Ricki Lake was always on my screen growing up, from her fantabulous portrayal of Tracy Turnblad in John Waters’ 1988 movie Hairspray, to her eponymous talk show that I would hurry home from school to watch in the ’90s. However, aside from a few cameos here and there (dream ghost in Crazy Ex-Girlfriend!!), much of Ricki’s work now happens behind the camera.
Her first documentary, The Business of Being Born (2008), was groundbreaking, as it shined a light on the birth industrial complex, and how it is failing moms and babies. More importantly, it gave a voice to many women, and allowed others to know they’re not alone. Along with friend and co-producer Abby Epstein, Ricki went on to work on other documentaries, tackling hot topics like breastfeeding, midwifery, and birth control. Their latest, Weed the People, follows the journey of pediatric patients who rely on medical cannabis for treatment. While this may seem like a departure from the Business of Being Born, the new film boils down to similar themes: Parents deserve the ability to advocate for themselves and their children, whether it’s with birth or life-changing/saving medication that is still illegal on a federal level.
Ricki was drawn to the film’s topic while filming Dancing With the Stars. A fan wrote in about her young daughter battling cancer, and Ricki, her late husband Christian Evans, and Epstein were off to meet with the family. They were soon plunged headfirst into the world of medical cannabis.
Your assumptions about medical marijuana are probably wrong. Learn how cannabis is becoming the last hope for thousands of sick children and their families. See Weed The People – The Movie in theaters starting this October! weedthepeoplemovie.com/screenings
Posted by Weed The People – The Movie on Friday, September 21, 2018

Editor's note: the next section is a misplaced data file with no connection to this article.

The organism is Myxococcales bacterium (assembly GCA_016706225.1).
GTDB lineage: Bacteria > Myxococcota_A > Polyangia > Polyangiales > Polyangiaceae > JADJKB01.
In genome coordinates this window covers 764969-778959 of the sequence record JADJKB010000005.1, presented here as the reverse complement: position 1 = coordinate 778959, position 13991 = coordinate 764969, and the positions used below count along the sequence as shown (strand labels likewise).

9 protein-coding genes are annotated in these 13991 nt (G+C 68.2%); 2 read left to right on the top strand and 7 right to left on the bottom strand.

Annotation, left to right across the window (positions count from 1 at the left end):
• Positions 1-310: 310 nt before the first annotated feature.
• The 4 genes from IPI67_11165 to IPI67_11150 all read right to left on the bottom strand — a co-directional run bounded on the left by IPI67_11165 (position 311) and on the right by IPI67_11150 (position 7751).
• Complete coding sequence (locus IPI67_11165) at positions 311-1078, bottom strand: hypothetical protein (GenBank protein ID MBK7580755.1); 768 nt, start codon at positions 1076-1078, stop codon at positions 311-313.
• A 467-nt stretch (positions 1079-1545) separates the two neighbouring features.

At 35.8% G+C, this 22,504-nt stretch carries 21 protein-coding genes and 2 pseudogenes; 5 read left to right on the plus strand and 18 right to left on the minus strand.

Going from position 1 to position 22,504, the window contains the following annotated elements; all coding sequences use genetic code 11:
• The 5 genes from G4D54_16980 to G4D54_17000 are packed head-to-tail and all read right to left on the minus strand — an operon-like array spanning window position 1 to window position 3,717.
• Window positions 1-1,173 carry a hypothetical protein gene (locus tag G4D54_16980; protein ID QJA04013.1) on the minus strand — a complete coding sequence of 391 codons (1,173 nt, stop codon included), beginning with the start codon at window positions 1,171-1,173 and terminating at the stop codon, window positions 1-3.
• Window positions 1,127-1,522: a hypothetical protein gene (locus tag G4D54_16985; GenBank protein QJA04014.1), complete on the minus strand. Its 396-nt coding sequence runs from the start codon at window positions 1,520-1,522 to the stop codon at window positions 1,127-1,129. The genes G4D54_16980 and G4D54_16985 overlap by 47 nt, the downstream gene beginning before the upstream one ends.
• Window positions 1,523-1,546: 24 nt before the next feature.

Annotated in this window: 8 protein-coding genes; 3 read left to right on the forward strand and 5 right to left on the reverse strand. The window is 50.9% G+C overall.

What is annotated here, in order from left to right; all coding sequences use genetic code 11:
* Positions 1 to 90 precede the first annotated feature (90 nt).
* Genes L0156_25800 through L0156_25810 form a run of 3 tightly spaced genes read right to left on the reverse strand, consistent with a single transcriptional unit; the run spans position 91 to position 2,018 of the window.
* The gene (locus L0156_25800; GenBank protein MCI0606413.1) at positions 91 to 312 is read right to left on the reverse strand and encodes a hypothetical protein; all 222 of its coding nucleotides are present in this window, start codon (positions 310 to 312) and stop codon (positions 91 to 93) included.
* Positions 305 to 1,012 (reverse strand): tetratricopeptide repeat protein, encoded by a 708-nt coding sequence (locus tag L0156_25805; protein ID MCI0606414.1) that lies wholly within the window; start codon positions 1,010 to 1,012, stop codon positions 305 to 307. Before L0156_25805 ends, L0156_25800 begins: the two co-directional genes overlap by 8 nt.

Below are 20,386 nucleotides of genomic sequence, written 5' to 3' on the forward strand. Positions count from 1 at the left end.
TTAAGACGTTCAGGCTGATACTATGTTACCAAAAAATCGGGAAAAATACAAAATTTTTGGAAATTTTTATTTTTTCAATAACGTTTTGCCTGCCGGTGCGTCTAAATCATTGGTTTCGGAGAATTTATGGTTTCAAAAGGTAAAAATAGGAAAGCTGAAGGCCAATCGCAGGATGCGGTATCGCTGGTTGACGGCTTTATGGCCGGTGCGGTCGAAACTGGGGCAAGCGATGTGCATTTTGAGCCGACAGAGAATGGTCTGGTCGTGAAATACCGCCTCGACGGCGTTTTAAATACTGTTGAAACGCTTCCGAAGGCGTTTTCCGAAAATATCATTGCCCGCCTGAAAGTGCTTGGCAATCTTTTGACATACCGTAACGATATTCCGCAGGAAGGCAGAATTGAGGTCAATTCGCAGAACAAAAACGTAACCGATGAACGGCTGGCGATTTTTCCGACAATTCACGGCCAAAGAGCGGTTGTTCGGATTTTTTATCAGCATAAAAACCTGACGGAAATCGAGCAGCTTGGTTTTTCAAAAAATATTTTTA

With Weed the People premiering across the country, we took some time to talk to Ricki to learn more about her hopes for the movie, as well as what she was like in high school!
- Do you believe in God? Yes, though I don’t have an actual image of God — I do believe in a higher power.
- What do you think happens when we die? I choose to believe that we get to be reunited with our loved ones and I do believe 100% that our spirit lives on.
- What were you like in high school? I was popular and well-liked, but also felt like a wannabe. My best friend was the star athlete and valedictorian, and I was constantly trying to keep up with her accolades.
- What do you hope to accomplish with Weed the People? I really hope that this film helps to change the culture around cannabis and de-stigmatize this healing plant. Most of us have been misled by the political campaign that demonized cannabis as a drug of abuse, which is scientifically not accurate. This is a very medicinal plant that has been kept from us because of politics, racism and greed.
- The documentaries you’ve worked on all touch on womanhood in some way — pregnancy, birth control — and now motherhood to a degree. Why are these women-centric themes so important to you? I really don’t make films that preach to audiences or try to convince them of a certain point of view. I am inspired by the issues that move me personally, which tend to stem from my experiences as a woman and a mother. My late husband Christian Evans had been researching cannabis oil for his own health issues and then we tried to help a young girl who was going through chemotherapy. Weed the People came out of my desire to help this sick little girl, so its origins really came from my maternal instincts.